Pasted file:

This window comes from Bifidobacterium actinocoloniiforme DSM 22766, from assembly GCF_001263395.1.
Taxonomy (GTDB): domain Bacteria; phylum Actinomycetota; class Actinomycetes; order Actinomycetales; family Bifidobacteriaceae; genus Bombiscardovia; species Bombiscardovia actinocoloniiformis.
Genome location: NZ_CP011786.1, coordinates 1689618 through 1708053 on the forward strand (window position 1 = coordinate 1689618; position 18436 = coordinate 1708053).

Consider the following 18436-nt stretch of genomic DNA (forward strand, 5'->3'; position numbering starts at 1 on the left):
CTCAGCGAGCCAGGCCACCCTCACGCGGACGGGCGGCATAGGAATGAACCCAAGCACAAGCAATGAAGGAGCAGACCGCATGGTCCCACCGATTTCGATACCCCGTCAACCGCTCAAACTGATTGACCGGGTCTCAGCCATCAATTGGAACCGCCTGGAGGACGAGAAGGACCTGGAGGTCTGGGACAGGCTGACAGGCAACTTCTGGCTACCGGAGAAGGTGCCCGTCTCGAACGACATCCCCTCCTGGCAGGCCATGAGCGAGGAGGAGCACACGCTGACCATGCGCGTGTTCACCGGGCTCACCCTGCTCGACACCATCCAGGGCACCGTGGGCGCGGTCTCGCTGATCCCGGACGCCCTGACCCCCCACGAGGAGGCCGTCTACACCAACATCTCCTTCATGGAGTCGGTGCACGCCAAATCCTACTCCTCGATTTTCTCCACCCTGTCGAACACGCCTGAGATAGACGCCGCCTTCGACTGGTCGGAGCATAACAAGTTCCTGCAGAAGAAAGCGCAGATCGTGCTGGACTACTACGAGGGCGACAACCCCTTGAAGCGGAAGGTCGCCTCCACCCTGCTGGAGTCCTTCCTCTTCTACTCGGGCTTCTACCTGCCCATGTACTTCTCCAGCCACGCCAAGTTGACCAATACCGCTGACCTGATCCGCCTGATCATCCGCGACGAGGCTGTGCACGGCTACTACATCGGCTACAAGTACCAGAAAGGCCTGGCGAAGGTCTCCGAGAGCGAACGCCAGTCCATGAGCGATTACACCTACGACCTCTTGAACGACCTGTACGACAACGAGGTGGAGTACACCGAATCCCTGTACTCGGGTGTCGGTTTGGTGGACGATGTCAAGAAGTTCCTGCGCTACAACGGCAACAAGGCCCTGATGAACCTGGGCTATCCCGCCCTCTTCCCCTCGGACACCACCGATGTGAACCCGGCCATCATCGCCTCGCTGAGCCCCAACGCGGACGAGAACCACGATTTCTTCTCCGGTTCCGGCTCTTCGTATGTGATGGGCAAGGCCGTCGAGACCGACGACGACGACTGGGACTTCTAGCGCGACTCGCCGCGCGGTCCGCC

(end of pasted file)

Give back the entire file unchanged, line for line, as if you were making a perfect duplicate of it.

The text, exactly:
This window comes from Bifidobacterium actinocoloniiforme DSM 22766, from assembly GCF_001263395.1.
Taxonomy (GTDB): domain Bacteria; phylum Actinomycetota; class Actinomycetes; order Actinomycetales; family Bifidobacteriaceae; genus Bombiscardovia; species Bombiscardovia actinocoloniiformis.
Genome location: NZ_CP011786.1, coordinates 1689618 through 1708053 on the forward strand (window position 1 = coordinate 1689618; position 18436 = coordinate 1708053).

Consider the following 18436-nt stretch of genomic DNA (forward strand, 5'->3'; position numbering starts at 1 on the left):
CTCAGCGAGCCAGGCCACCCTCACGCGGACGGGCGGCATAGGAATGAACCCAAGCACAAGCAATGAAGGAGCAGACCGCATGGTCCCACCGATTTCGATACCCCGTCAACCGCTCAAACTGATTGACCGGGTCTCAGCCATCAATTGGAACCGCCTGGAGGACGAGAAGGACCTGGAGGTCTGGGACAGGCTGACAGGCAACTTCTGGCTACCGGAGAAGGTGCCCGTCTCGAACGACATCCCCTCCTGGCAGGCCATGAGCGAGGAGGAGCACACGCTGACCATGCGCGTGTTCACCGGGCTCACCCTGCTCGACACCATCCAGGGCACCGTGGGCGCGGTCTCGCTGATCCCGGACGCCCTGACCCCCCACGAGGAGGCCGTCTACACCAACATCTCCTTCATGGAGTCGGTGCACGCCAAATCCTACTCCTCGATTTTCTCCACCCTGTCGAACACGCCTGAGATAGACGCCGCCTTCGACTGGTCGGAGCATAACAAGTTCCTGCAGAAGAAAGCGCAGATCGTGCTGGACTACTACGAGGGCGACAACCCCTTGAAGCGGAAGGTCGCCTCCACCCTGCTGGAGTCCTTCCTCTTCTACTCGGGCTTCTACCTGCCCATGTACTTCTCCAGCCACGCCAAGTTGACCAATACCGCTGACCTGATCCGCCTGATCATCCGCGACGAGGCTGTGCACGGCTACTACATCGGCTACAAGTACCAGAAAGGCCTGGCGAAGGTCTCCGAGAGCGAACGCCAGTCCATGAGCGATTACACCTACGACCTCTTGAACGACCTGTACGACAACGAGGTGGAGTACACCGAATCCCTGTACTCGGGTGTCGGTTTGGTGGACGATGTCAAGAAGTTCCTGCGCTACAACGGCAACAAGGCCCTGATGAACCTGGGCTATCCCGCCCTCTTCCCCTCGGACACCACCGATGTGAACCCGGCCATCATCGCCTCGCTGAGCCCCAACGCGGACGAGAACCACGATTTCTTCTCCGGTTCCGGCTCTTCGTATGTGATGGGCAAGGCCGTCGAGACCGACGACGACGACTGGGACTTCTAGCGCGACTCGCCGCGCGGTCCGCC